And so:
The idea that large parts of our mental life remain obscure or even entirely mysterious to us; that we benefit from attending to the influence of these depths upon our surface selves, our behaviors, language, dreams and fantasies; that we can sometimes be consumed by our childhood familial roles and even find ourselves re-enacting them as adults; that our sexuality might be as ambiguous and multifaceted as our compendious emotional beings and individual histories — these core conceits, in the forms they circulate among us, are indebted to Freud’s writings. Now that we’ve effectively expelled Freud from the therapeutic clinic, have we become less neurotic? With that baneful “illusion” gone, and with all our psychopharmaceuticals and empirically grounded cognitive therapy techniques firmly in place, can we assert that we’ve advanced toward some more rational state of mental health than that enjoyed by our forebears in the heyday of analysis? Indeed, with a commander in chief who often seems to act entirely out of the depths of a dark unconscious, we might all do better to read more, not less, of Freud.
As you may know, I continue to find psychoanalytic ideas useful, as I assert in Neural Weather, an Informal Defense of Psychoanalytic Ideas. As an undergraduate at Johns Hopkins I read John Bowlby's Attachment and Loss, Vol. 1. Attachment while it was still in typescript. I was guided in this by Mary Ainsworth, who had studied with Bowlby. In that work Bowlby began reconstructing (some) psychoanalytic ideas using ideas from systems theory (Miller, Galanter, and Pribram, Plans and the Structure of Behavior, 1960) and observations from ethology. That seemed to me to be the way to go, and still does: reconstruct the ideas in contemporary terms. That project is on-going.

Zipping along now


Wednesday, August 16, 2017

NCIS, boundary issues: terrorism, sexual harassment, and rambling on

As I mentioned in this post, I’ve been watching a lot of NCIS and wondering why it’s perhaps the most popular show on network TV. It’s a crime show, and crime shows have a long and deep history on television, in the movies, and in fiction. What are such shows about? Abstractly considered, they’re about a boundary, the boundary between actions that legitimate and those that are not. Criminals are those who transgress that boundary in some way and police are those who restore the boundary by catching criminals.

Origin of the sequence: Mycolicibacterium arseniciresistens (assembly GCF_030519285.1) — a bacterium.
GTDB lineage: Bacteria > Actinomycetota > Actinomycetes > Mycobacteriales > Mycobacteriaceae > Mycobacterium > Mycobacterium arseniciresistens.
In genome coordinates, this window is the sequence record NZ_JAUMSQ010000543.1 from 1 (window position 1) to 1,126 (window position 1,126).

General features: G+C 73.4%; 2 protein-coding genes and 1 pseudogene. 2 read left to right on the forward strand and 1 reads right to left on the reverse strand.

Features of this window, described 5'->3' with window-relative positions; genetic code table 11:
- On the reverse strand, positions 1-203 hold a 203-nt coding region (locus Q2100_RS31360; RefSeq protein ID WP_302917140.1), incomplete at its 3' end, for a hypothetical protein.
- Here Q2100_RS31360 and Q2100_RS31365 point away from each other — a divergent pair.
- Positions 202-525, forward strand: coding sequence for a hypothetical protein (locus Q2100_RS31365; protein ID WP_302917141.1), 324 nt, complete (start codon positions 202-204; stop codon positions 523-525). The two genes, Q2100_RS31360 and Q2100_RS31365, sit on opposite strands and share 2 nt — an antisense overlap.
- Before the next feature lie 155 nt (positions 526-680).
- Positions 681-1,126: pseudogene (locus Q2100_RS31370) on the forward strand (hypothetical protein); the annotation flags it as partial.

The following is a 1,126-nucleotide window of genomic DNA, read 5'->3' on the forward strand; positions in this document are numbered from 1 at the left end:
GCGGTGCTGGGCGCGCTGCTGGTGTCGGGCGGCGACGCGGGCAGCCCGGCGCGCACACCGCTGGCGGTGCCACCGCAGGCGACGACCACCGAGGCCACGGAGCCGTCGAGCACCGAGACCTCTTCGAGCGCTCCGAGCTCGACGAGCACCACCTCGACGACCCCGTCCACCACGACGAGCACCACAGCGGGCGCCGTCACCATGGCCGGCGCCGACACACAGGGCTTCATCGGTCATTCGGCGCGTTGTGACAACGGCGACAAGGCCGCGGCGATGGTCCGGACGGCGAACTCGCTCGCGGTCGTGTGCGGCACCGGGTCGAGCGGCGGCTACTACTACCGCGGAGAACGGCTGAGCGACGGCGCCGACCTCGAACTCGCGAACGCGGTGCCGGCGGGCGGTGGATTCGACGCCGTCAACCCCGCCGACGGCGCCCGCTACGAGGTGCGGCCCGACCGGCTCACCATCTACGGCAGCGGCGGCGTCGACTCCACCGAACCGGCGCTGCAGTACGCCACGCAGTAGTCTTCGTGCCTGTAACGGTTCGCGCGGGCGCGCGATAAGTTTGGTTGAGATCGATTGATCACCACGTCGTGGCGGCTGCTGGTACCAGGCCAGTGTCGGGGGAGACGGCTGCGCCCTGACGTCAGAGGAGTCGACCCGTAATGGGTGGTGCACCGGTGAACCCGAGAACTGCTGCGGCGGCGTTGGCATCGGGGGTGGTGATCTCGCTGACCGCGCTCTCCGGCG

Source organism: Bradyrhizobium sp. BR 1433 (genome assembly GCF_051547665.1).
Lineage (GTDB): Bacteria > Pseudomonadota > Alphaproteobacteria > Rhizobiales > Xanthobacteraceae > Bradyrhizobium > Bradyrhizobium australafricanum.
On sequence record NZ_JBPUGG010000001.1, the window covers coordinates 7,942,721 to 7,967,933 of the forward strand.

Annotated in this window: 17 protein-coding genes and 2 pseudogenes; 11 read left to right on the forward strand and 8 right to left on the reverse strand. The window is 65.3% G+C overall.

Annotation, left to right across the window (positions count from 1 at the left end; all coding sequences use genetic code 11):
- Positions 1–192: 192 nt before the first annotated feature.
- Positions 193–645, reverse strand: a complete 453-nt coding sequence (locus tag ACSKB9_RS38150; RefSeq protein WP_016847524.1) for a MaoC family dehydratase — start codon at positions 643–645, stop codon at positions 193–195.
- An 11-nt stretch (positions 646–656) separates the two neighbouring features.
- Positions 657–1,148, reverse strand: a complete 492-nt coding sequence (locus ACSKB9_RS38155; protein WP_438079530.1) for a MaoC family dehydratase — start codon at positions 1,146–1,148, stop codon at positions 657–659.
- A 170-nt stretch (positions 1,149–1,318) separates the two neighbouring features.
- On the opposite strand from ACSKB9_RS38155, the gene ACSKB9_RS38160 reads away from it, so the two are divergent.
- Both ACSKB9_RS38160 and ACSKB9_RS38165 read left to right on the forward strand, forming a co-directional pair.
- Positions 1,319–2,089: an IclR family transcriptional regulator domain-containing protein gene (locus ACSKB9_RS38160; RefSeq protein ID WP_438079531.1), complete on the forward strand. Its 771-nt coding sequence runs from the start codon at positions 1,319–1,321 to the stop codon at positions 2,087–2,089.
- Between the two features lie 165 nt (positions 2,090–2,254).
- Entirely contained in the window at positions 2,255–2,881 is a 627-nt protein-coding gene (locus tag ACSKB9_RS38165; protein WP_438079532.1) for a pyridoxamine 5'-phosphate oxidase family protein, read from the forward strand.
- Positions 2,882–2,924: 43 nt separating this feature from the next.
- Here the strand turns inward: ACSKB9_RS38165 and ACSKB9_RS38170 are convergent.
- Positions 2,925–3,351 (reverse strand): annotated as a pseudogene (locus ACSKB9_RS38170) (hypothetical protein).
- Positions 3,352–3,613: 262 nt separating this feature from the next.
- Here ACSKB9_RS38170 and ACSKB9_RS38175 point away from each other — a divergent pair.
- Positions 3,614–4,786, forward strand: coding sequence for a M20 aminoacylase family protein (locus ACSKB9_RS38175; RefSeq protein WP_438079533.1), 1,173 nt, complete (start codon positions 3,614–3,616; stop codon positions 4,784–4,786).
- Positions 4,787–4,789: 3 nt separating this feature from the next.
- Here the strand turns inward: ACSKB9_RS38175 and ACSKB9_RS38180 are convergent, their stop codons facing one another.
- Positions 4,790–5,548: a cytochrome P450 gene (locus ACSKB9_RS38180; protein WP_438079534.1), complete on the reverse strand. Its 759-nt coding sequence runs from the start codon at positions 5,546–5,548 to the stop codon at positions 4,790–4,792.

Moreover, NCIS came on the air in September of 2003, two years after 9/11. And 9/11, of course, put terrorism at the top of America’s attention vector. What is terrorism but a specific class of boundary violations. While ordinary criminal activity is mostly undertaken for the private benefit of the criminals, terrorism is done to damage the body politic, to make citizens feel that they are not safe. Moreover, the bombing of the World Trade Center was done by foreign nationals and so violates the nation’s territorial integrity.

A good many NCIS episodes are about terrorists. I don’t have a count, but let’s say it’s a third of them. When the NCIS agents apprehend a terrorist they not only restore the body politic in the way the capture of any criminal does, but they restore the integrity of the nation as well. Surely this part of the show’s appeal.

But there’s something much more subtle and interesting in NCIS, for boundary issues are written into the texture of the show in the way people interact with one another.

Consider one of the central characters, Senior Special Agent Anthony DiNozzo. He is a bit of a bully, wise guy, and sexual harasser. He’s real prick, but good at heart (of course). I don’t know how many times I’ve winced at his intrusive and harassing remarks. And I’m certainly not the only one. The Wikipedia article on DiNozzo remarks that “Tony was often criticized by the female audience at the beginning of the show's run for his chauvinism.” What is sexual harassment if not violating someone’s personal boundaries?

But that’s not the only kind of boundary violation in the show. The three characters who are more or less intellectual – the medical examiner, the forensic specialist, and another Special Agent – tend to ramble on about technical matters. Gibbs, head of the team and the show’s central character, will ask one of them what’s going and they’ll start rambling on about this that and the other, mostly technical matters leading up to an eventual conclusion, until Gibbs cuts them off and demands, What’s the point? He’s clearly annoyed and so, I strongly suspect, is the audience. I know I am.

This is a kind of boundary violation. Gibb’s wants know this or that so he can push the investigation further. He trusts their technical competence (very important) and doesn’t care about the detail. It’s his sense of the whole investigation sets the boundaries on these conversation. Technical details violate those boundaries.

Consider Ducky, Dr. Donald Mallard, the Medical Examiner. He’s very good – they all are (this, after all, is TV) – but easily lost in details. Not only that, but he often starts meandering through old cases or even wanders into his army days. He’s British and resembles Higgins, from Magnum P.I., in this respect. His assistant ME (for most of the show’s run), Jimmy Palmer, is also a rambler.

And so it goes with Abby Sciuto, the Forensic Specialist and Timothy McGee, another Special Agent. McGee’s MIT graduate, and expert in computers. This contrasts with DiNozzo, who is an athlete from Ohio State. DiNozzo has his own form of rambling, not on technical matters, but movie references. He’s forever comparing current events to movies he’s seen, to the annoyance of just about everyone.